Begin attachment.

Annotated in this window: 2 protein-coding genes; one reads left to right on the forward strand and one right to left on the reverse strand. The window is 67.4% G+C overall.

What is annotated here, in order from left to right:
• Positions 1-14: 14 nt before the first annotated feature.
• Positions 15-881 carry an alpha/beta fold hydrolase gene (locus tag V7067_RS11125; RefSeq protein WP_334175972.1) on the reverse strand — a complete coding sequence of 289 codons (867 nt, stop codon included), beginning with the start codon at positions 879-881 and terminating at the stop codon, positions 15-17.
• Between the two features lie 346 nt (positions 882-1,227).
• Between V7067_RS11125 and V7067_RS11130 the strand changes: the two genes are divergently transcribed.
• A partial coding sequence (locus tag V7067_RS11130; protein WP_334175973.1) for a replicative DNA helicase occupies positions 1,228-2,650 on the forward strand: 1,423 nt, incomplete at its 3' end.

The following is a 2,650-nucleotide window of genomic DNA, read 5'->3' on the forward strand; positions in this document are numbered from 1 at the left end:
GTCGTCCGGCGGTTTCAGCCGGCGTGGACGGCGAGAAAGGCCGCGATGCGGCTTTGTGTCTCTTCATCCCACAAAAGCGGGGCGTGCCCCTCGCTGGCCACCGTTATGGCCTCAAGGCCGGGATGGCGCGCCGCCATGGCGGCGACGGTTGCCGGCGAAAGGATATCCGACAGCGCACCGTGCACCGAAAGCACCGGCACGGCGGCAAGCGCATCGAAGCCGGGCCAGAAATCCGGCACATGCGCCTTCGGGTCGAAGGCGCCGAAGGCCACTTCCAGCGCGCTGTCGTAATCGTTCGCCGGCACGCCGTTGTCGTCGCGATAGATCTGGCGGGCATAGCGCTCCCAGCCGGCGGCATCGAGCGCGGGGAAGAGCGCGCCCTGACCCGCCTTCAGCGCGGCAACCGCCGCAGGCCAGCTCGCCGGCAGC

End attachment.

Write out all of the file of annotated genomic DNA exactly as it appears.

Annotated in this window: 2 protein-coding genes; one reads left to right on the forward strand and one right to left on the reverse strand. The window is 67.4% G+C overall.

What is annotated here, in order from left to right:
• Positions 1-14: 14 nt before the first annotated feature.
• Positions 15-881 carry an alpha/beta fold hydrolase gene (locus tag V7067_RS11125; RefSeq protein WP_334175972.1) on the reverse strand — a complete coding sequence of 289 codons (867 nt, stop codon included), beginning with the start codon at positions 879-881 and terminating at the stop codon, positions 15-17.
• Between the two features lie 346 nt (positions 882-1,227).
• Between V7067_RS11125 and V7067_RS11130 the strand changes: the two genes are divergently transcribed.
• A partial coding sequence (locus tag V7067_RS11130; protein WP_334175973.1) for a replicative DNA helicase occupies positions 1,228-2,650 on the forward strand: 1,423 nt, incomplete at its 3' end.

The following is a 2,650-nucleotide window of genomic DNA, read 5'->3' on the forward strand; positions in this document are numbered from 1 at the left end:
GTCGTCCGGCGGTTTCAGCCGGCGTGGACGGCGAGAAAGGCCGCGATGCGGCTTTGTGTCTCTTCATCCCACAAAAGCGGGGCGTGCCCCTCGCTGGCCACCGTTATGGCCTCAAGGCCGGGATGGCGCGCCGCCATGGCGGCGACGGTTGCCGGCGAAAGGATATCCGACAGCGCACCGTGCACCGAAAGCACCGGCACGGCGGCAAGCGCATCGAAGCCGGGCCAGAAATCCGGCACATGCGCCTTCGGGTCGAAGGCGCCGAAGGCCACTTCCAGCGCGCTGTCGTAATCGTTCGCCGGCACGCCGTTGTCGTCGCGATAGATCTGGCGGGCATAGCGCTCCCAGCCGGCGGCATCGAGCGCGGGGAAGAGCGCGCCCTGACCCGCCTTCAGCGCGGCAACCGCCGCAGGCCAGCTCGCCGGCAGC